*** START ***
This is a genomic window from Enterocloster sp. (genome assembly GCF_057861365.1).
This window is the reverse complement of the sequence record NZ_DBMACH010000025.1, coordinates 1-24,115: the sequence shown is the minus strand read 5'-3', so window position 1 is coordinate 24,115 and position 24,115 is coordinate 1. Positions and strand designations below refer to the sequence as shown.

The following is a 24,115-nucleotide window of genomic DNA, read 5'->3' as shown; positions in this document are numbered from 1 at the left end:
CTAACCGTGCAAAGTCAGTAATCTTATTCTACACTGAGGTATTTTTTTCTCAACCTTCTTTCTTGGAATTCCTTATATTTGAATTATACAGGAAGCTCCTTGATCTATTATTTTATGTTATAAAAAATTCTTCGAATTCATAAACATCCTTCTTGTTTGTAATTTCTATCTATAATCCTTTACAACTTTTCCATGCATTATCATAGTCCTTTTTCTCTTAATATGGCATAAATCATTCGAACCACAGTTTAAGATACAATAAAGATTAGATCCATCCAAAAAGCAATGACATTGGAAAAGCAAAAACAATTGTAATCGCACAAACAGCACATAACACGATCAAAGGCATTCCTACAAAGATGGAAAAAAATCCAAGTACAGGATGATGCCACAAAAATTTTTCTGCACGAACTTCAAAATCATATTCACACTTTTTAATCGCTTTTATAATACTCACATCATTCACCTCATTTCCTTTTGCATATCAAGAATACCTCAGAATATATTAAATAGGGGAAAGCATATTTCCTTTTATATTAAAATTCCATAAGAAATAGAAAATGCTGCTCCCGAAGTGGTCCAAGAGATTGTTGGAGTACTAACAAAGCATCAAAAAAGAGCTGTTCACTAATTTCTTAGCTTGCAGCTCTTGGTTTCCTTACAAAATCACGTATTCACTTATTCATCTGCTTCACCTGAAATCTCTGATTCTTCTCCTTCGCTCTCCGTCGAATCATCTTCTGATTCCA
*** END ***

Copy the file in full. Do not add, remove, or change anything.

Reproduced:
This is a genomic window from Enterocloster sp. (genome assembly GCF_057861365.1).
This window is the reverse complement of the sequence record NZ_DBMACH010000025.1, coordinates 1-24,115: the sequence shown is the minus strand read 5'-3', so window position 1 is coordinate 24,115 and position 24,115 is coordinate 1. Positions and strand designations below refer to the sequence as shown.

The following is a 24,115-nucleotide window of genomic DNA, read 5'->3' as shown; positions in this document are numbered from 1 at the left end:
CTAACCGTGCAAAGTCAGTAATCTTATTCTACACTGAGGTATTTTTTTCTCAACCTTCTTTCTTGGAATTCCTTATATTTGAATTATACAGGAAGCTCCTTGATCTATTATTTTATGTTATAAAAAATTCTTCGAATTCATAAACATCCTTCTTGTTTGTAATTTCTATCTATAATCCTTTACAACTTTTCCATGCATTATCATAGTCCTTTTTCTCTTAATATGGCATAAATCATTCGAACCACAGTTTAAGATACAATAAAGATTAGATCCATCCAAAAAGCAATGACATTGGAAAAGCAAAAACAATTGTAATCGCACAAACAGCACATAACACGATCAAAGGCATTCCTACAAAGATGGAAAAAAATCCAAGTACAGGATGATGCCACAAAAATTTTTCTGCACGAACTTCAAAATCATATTCACACTTTTTAATCGCTTTTATAATACTCACATCATTCACCTCATTTCCTTTTGCATATCAAGAATACCTCAGAATATATTAAATAGGGGAAAGCATATTTCCTTTTATATTAAAATTCCATAAGAAATAGAAAATGCTGCTCCCGAAGTGGTCCAAGAGATTGTTGGAGTACTAACAAAGCATCAAAAAAGAGCTGTTCACTAATTTCTTAGCTTGCAGCTCTTGGTTTCCTTACAAAATCACGTATTCACTTATTCATCTGCTTCACCTGAAATCTCTGATTCTTCTCCTTCGCTCTCCGTCGAATCATCTTCTGATTCCA